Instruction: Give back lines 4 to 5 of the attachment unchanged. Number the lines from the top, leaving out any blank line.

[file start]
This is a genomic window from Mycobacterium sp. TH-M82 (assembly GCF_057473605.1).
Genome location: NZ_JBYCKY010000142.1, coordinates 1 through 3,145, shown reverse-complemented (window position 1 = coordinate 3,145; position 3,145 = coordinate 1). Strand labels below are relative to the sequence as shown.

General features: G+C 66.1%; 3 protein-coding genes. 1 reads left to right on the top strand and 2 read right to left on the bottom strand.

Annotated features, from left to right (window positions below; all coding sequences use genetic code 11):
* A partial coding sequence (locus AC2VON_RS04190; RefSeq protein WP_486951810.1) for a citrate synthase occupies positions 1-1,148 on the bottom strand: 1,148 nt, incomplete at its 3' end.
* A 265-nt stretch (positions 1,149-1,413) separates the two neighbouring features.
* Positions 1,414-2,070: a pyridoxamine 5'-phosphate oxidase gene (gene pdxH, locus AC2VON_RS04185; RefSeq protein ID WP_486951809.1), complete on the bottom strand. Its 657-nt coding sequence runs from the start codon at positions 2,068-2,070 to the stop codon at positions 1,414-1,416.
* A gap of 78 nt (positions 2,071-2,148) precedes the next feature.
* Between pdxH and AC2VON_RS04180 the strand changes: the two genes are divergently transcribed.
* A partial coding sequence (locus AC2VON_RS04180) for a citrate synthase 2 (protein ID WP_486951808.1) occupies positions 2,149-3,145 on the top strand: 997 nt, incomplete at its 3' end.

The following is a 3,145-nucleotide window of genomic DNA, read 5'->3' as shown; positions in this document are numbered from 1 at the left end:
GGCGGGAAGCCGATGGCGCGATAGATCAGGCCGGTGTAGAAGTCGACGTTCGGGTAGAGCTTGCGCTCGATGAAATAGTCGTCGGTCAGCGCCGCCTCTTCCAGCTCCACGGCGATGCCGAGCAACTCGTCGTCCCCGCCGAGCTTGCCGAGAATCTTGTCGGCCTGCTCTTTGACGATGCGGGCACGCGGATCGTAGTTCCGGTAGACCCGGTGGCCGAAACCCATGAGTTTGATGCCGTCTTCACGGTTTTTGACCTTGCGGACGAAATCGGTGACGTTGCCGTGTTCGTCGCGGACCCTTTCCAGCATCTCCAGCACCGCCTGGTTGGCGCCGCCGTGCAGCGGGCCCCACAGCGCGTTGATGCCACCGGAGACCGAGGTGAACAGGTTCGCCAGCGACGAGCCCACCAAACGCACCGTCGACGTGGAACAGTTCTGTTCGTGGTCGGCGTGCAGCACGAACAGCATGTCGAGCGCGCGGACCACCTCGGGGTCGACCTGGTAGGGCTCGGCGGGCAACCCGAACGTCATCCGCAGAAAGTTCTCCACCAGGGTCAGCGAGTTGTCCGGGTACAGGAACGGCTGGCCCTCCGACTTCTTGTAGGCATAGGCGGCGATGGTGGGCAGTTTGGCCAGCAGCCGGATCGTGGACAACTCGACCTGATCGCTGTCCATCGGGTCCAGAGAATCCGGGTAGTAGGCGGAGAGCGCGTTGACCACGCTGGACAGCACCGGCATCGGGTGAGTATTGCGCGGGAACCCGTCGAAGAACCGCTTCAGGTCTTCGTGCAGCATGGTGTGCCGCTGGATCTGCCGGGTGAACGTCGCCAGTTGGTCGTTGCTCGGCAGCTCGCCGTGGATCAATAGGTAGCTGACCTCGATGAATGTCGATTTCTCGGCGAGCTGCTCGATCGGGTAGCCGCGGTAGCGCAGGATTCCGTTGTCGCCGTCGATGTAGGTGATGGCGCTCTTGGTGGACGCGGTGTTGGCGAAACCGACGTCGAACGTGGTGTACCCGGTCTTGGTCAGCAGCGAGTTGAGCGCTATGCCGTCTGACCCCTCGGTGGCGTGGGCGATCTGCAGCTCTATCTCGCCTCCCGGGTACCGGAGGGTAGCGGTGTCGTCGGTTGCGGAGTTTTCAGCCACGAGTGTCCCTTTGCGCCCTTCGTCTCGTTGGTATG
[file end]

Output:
Annotated features, from left to right (window positions below; all coding sequences use genetic code 11):
* A partial coding sequence (locus AC2VON_RS04190; RefSeq protein WP_486951810.1) for a citrate synthase occupies positions 1-1,148 on the bottom strand: 1,148 nt, incomplete at its 3' end.